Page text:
If these shifts continue apace, the real question will not be whether Muslims will be able to practice their religion but whether Christians and Jews will. Although “Islamophobia” is the buzzword of the day, statistically one is much more likely to fall victim to “Christophobia” at the hands of zealous Muslims. As is now dawning on the world, in those places where Islam is practiced to the fullest, Christian worship is highly restricted. In Iran and Pakistan, Christians had best confine their Christianity to the inside of a church. In Afghanistan there are no churches left, and in Saudi Arabia, the spiritual capital of Islam, churches and Bibles are forbidden. Meanwhile, the question of freedom of religion for Jews living in Muslim-majority lands is more or less an academic question since there is only a remnant of Jews left in the Muslim world.

Jews in France who have taken note of the population shift and understand what it portends are leaving the country in large numbers. Those who remain are still guaranteed freedom of religion—as long as they can hire enough security guards at the synagogue to ward off firebombers, armed assailants, and the occasional Muslim mob.

As for Christians, the future also seems dim, or, to use the technical term, dhimmi. The term refers to the second-class status assigned to Christians in Muslim-majority societies. Under the dhimmi system, Christians are expected to know their place, to practice their faith as quietly and unobtrusively as possible, and to avoid any word or action which might be perceived as an insult to Islam and its prophet.

If that future seems difficult to imagine, take a tour of Europe’s great and small cathedrals and note the shrunken size of the congregations. Or consider that Christians who have been unable to resist the secularization of Europe are even less likely to be able to resist its Islamization. The same goes for Europe’s atheists, agnostics, and nominal Christians. When push comes to shove, Europeans may discover that the switch from bikinis to burqa bathing wear is not so difficult after all.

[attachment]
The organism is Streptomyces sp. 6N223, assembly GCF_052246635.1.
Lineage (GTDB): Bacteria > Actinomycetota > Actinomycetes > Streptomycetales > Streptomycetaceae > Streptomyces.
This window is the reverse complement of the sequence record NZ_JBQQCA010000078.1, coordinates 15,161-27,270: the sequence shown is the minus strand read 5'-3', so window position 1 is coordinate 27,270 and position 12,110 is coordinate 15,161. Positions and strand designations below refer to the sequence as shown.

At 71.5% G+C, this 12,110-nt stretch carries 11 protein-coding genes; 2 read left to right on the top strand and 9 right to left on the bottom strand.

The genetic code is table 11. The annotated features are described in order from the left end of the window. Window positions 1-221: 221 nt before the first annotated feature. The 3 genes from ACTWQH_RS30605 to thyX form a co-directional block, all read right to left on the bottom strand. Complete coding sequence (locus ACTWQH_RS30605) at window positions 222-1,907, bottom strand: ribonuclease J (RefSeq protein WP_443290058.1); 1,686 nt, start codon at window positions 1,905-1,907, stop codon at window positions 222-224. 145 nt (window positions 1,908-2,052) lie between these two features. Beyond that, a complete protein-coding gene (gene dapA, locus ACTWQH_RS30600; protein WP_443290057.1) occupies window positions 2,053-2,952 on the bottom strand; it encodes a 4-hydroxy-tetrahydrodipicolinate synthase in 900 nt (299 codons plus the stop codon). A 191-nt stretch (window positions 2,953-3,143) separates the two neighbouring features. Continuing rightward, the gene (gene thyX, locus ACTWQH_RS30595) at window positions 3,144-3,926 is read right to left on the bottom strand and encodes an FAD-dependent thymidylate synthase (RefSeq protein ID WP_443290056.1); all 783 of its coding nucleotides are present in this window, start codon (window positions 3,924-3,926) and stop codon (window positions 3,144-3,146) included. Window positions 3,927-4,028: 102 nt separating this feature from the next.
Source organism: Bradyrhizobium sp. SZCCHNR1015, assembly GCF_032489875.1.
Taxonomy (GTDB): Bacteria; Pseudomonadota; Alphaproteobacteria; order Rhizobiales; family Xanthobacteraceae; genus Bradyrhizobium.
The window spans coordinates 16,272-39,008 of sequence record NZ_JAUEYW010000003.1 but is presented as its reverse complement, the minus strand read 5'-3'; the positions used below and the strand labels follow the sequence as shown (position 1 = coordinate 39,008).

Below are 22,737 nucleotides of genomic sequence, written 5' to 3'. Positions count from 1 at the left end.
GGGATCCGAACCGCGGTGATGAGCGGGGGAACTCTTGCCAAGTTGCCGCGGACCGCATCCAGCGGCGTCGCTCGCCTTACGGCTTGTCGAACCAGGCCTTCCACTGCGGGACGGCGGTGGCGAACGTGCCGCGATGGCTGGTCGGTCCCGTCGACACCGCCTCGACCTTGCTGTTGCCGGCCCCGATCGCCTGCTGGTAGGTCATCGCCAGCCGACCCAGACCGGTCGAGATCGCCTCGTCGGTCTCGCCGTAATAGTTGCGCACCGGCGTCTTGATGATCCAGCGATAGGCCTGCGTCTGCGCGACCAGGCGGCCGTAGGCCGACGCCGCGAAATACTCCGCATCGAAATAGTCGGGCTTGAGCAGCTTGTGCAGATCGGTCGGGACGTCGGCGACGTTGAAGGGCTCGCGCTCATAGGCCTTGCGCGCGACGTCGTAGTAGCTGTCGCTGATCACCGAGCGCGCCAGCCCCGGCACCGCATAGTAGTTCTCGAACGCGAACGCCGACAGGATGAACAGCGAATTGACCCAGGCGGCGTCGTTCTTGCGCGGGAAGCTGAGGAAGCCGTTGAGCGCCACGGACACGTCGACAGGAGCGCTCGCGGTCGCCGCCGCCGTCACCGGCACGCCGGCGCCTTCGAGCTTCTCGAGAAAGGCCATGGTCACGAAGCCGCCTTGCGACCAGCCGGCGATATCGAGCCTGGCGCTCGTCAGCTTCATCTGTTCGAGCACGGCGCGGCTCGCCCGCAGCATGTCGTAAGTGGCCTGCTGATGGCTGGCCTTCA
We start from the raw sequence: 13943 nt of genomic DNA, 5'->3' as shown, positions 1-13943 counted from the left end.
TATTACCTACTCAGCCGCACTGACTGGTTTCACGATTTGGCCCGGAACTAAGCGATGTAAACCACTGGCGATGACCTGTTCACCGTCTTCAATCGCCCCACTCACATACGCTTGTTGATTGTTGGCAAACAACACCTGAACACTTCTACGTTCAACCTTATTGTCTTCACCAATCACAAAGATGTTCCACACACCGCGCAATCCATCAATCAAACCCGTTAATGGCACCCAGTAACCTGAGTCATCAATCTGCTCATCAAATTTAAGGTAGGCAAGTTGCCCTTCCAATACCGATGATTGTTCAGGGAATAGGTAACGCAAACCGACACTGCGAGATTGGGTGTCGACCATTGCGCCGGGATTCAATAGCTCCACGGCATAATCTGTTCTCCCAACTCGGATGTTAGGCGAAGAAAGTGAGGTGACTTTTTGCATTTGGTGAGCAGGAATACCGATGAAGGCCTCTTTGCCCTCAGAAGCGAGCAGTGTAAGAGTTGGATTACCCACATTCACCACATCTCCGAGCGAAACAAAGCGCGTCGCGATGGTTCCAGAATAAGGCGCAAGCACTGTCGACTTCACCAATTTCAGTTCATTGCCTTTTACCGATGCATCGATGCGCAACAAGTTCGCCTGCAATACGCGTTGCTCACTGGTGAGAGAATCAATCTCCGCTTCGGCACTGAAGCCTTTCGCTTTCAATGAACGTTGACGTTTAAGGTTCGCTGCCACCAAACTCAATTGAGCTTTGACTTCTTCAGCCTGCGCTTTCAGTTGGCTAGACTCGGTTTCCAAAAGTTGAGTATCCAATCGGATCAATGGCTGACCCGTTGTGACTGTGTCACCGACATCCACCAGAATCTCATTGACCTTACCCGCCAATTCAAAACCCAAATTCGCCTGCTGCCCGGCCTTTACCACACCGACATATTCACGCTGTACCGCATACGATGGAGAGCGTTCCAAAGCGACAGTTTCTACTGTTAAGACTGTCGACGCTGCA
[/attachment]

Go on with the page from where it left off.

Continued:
While the founders of secularist movements and ideologies tend to be of the radical-individualist sort, the rank and file tend to be of the trend-following sort. And it’s rather amazing how quickly they pick up on the latest trends. In the blink of an eye, historically speaking, fringe behavior has become fashionable. But what’s trendy today is often gone by tomorrow. The sudden acceptance of same-sex marriage and transgenderism may seem like signal victories for secularism, but they might better be seen as the prelude to the demise of secularism. Because the biggest trending trend in the Western world is not transgenderism, but Islam. And if the general citizenry can be so easily and rapidly converted to accept behavior that only yesterday was considered aberrant, they can just as easily be converted to a once-alien belief system.

Under the dhimmi system, the population of North Africa gradually shifted from about 90 percent Christian to 90 percent Muslim. That took centuries, of course, but then again, the North African Christians did not subscribe to a relativistic view of life. The conversion of modern-day Europe will likely be accomplished much more rapidly. Ten years ago few would have thought that transgenders would be the new heroes of our society. But Western societies now seem disposed to celebrate any change so long as it’s perceived to be a rejection of Western mores. So it doesn’t take a Nostradamus to predict that mass conversions to Islam may well be the in-thing in a decade or less. But, whereas transgenderism is most probably a passing fad, “Islam,” as French Prime Minister Manuel Valls recently declared, “is here to stay.” In other words, the next big fad may turn out to be the fad to end all fads.

Due to the pervasiveness of relativism in the UK and on the continent, Europe’s “culture war” hardly qualifies as a war. A slow-motion capitulation might be a more accurate description. Whatever you wish to call it, Americans need to pay attention, because the relativist mindset which is enabling the Islamization of Europe is almost as firmly entrenched on this side of the Atlantic.

William Kilpatrick

By

William Kilpatrick taught for many years at Boston College. He is the author of several books about cultural and religious issues, including Why Johnny Can’t Tell Right From Wrong; and Christianity, Islam and Atheism: The Struggle for the Soul of the West and The Politically Incorrect Guide to Jihad. His articles have appeared in numerous publications, including Catholic World Report, National Catholic Register, Aleteia, Saint Austin Review, Investor’s Business Daily, and First Things. His work is supported in part by the Shillman Foundation. For more on his work and writings, visit his website, turningpointproject.com

MENU